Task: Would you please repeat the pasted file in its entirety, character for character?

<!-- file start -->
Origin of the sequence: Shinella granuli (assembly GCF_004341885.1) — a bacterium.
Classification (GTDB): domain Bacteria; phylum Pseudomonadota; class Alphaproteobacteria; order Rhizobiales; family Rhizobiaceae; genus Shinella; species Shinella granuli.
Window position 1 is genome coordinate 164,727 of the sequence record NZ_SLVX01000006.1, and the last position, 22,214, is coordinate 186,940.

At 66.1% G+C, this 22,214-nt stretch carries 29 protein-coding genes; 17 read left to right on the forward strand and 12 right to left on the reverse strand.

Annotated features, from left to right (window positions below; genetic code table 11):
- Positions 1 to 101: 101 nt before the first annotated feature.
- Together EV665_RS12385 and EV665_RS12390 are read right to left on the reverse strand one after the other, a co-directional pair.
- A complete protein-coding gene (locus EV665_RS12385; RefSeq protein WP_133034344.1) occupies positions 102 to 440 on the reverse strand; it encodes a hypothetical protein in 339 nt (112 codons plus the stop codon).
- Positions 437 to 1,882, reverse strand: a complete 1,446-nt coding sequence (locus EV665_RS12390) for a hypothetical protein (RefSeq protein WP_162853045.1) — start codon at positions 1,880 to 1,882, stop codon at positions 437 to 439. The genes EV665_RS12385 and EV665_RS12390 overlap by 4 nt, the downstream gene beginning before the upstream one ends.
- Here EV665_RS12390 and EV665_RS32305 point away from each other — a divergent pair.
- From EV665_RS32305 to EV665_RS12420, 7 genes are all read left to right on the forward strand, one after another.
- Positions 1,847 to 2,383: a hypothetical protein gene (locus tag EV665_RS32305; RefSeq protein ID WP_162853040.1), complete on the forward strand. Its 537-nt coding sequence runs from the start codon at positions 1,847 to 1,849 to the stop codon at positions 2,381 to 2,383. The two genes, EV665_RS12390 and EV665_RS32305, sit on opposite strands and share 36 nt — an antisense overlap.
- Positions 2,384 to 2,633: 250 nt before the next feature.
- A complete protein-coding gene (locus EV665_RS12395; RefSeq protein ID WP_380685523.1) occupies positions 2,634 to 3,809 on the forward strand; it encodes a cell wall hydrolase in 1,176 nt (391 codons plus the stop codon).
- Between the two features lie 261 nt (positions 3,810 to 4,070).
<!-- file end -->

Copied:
Origin of the sequence: Shinella granuli (assembly GCF_004341885.1) — a bacterium.
Classification (GTDB): domain Bacteria; phylum Pseudomonadota; class Alphaproteobacteria; order Rhizobiales; family Rhizobiaceae; genus Shinella; species Shinella granuli.
Window position 1 is genome coordinate 164,727 of the sequence record NZ_SLVX01000006.1, and the last position, 22,214, is coordinate 186,940.

At 66.1% G+C, this 22,214-nt stretch carries 29 protein-coding genes; 17 read left to right on the forward strand and 12 right to left on the reverse strand.

Annotated features, from left to right (window positions below; genetic code table 11):
- Positions 1 to 101: 101 nt before the first annotated feature.
- Together EV665_RS12385 and EV665_RS12390 are read right to left on the reverse strand one after the other, a co-directional pair.
- A complete protein-coding gene (locus EV665_RS12385; RefSeq protein WP_133034344.1) occupies positions 102 to 440 on the reverse strand; it encodes a hypothetical protein in 339 nt (112 codons plus the stop codon).
- Positions 437 to 1,882, reverse strand: a complete 1,446-nt coding sequence (locus EV665_RS12390) for a hypothetical protein (RefSeq protein WP_162853045.1) — start codon at positions 1,880 to 1,882, stop codon at positions 437 to 439. The genes EV665_RS12385 and EV665_RS12390 overlap by 4 nt, the downstream gene beginning before the upstream one ends.
- Here EV665_RS12390 and EV665_RS32305 point away from each other — a divergent pair.
- From EV665_RS32305 to EV665_RS12420, 7 genes are all read left to right on the forward strand, one after another.
- Positions 1,847 to 2,383: a hypothetical protein gene (locus tag EV665_RS32305; RefSeq protein ID WP_162853040.1), complete on the forward strand. Its 537-nt coding sequence runs from the start codon at positions 1,847 to 1,849 to the stop codon at positions 2,381 to 2,383. The two genes, EV665_RS12390 and EV665_RS32305, sit on opposite strands and share 36 nt — an antisense overlap.
- Positions 2,384 to 2,633: 250 nt before the next feature.
- A complete protein-coding gene (locus EV665_RS12395; RefSeq protein ID WP_380685523.1) occupies positions 2,634 to 3,809 on the forward strand; it encodes a cell wall hydrolase in 1,176 nt (391 codons plus the stop codon).
- Between the two features lie 261 nt (positions 3,810 to 4,070).